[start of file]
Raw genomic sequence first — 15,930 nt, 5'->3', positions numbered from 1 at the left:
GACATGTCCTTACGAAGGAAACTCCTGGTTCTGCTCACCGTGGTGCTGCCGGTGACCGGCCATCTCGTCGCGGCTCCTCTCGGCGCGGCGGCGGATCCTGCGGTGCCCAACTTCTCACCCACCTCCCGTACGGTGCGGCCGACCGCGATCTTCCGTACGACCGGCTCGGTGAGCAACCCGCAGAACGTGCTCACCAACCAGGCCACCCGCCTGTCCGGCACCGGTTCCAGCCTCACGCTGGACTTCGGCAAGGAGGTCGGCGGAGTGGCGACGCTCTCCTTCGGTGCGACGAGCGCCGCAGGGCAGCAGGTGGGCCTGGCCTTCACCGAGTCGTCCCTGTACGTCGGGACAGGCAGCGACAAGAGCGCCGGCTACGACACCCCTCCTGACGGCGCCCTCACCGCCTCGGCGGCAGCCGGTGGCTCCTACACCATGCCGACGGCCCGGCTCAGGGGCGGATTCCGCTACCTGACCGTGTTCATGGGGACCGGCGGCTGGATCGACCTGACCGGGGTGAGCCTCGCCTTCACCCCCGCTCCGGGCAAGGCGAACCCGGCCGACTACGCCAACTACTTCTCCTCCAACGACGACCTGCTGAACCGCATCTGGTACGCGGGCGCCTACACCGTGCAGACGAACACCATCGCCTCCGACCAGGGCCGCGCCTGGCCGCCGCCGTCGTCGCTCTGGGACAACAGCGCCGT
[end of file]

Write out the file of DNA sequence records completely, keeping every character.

Raw genomic sequence first — 15,930 nt, 5'->3', positions numbered from 1 at the left:
GACATGTCCTTACGAAGGAAACTCCTGGTTCTGCTCACCGTGGTGCTGCCGGTGACCGGCCATCTCGTCGCGGCTCCTCTCGGCGCGGCGGCGGATCCTGCGGTGCCCAACTTCTCACCCACCTCCCGTACGGTGCGGCCGACCGCGATCTTCCGTACGACCGGCTCGGTGAGCAACCCGCAGAACGTGCTCACCAACCAGGCCACCCGCCTGTCCGGCACCGGTTCCAGCCTCACGCTGGACTTCGGCAAGGAGGTCGGCGGAGTGGCGACGCTCTCCTTCGGTGCGACGAGCGCCGCAGGGCAGCAGGTGGGCCTGGCCTTCACCGAGTCGTCCCTGTACGTCGGGACAGGCAGCGACAAGAGCGCCGGCTACGACACCCCTCCTGACGGCGCCCTCACCGCCTCGGCGGCAGCCGGTGGCTCCTACACCATGCCGACGGCCCGGCTCAGGGGCGGATTCCGCTACCTGACCGTGTTCATGGGGACCGGCGGCTGGATCGACCTGACCGGGGTGAGCCTCGCCTTCACCCCCGCTCCGGGCAAGGCGAACCCGGCCGACTACGCCAACTACTTCTCCTCCAACGACGACCTGCTGAACCGCATCTGGTACGCGGGCGCCTACACCGTGCAGACGAACACCATCGCCTCCGACCAGGGCCGCGCCTGGCCGCCGCCGTCGTCGCTCTGGGACAACAGCGCCGT